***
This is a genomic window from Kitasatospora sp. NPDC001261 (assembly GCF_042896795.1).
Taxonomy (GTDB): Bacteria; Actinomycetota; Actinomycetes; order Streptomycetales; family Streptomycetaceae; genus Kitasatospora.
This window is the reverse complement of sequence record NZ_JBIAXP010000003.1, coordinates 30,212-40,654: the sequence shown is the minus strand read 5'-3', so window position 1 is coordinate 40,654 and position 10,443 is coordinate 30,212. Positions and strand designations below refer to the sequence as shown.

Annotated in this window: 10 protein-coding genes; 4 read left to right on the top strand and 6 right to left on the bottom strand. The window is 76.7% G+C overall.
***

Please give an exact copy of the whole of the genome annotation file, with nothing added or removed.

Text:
This is a genomic window from Kitasatospora sp. NPDC001261 (assembly GCF_042896795.1).
Taxonomy (GTDB): Bacteria; Actinomycetota; Actinomycetes; order Streptomycetales; family Streptomycetaceae; genus Kitasatospora.
This window is the reverse complement of sequence record NZ_JBIAXP010000003.1, coordinates 30,212-40,654: the sequence shown is the minus strand read 5'-3', so window position 1 is coordinate 40,654 and position 10,443 is coordinate 30,212. Positions and strand designations below refer to the sequence as shown.

Annotated in this window: 10 protein-coding genes; 4 read left to right on the top strand and 6 right to left on the bottom strand. The window is 76.7% G+C overall.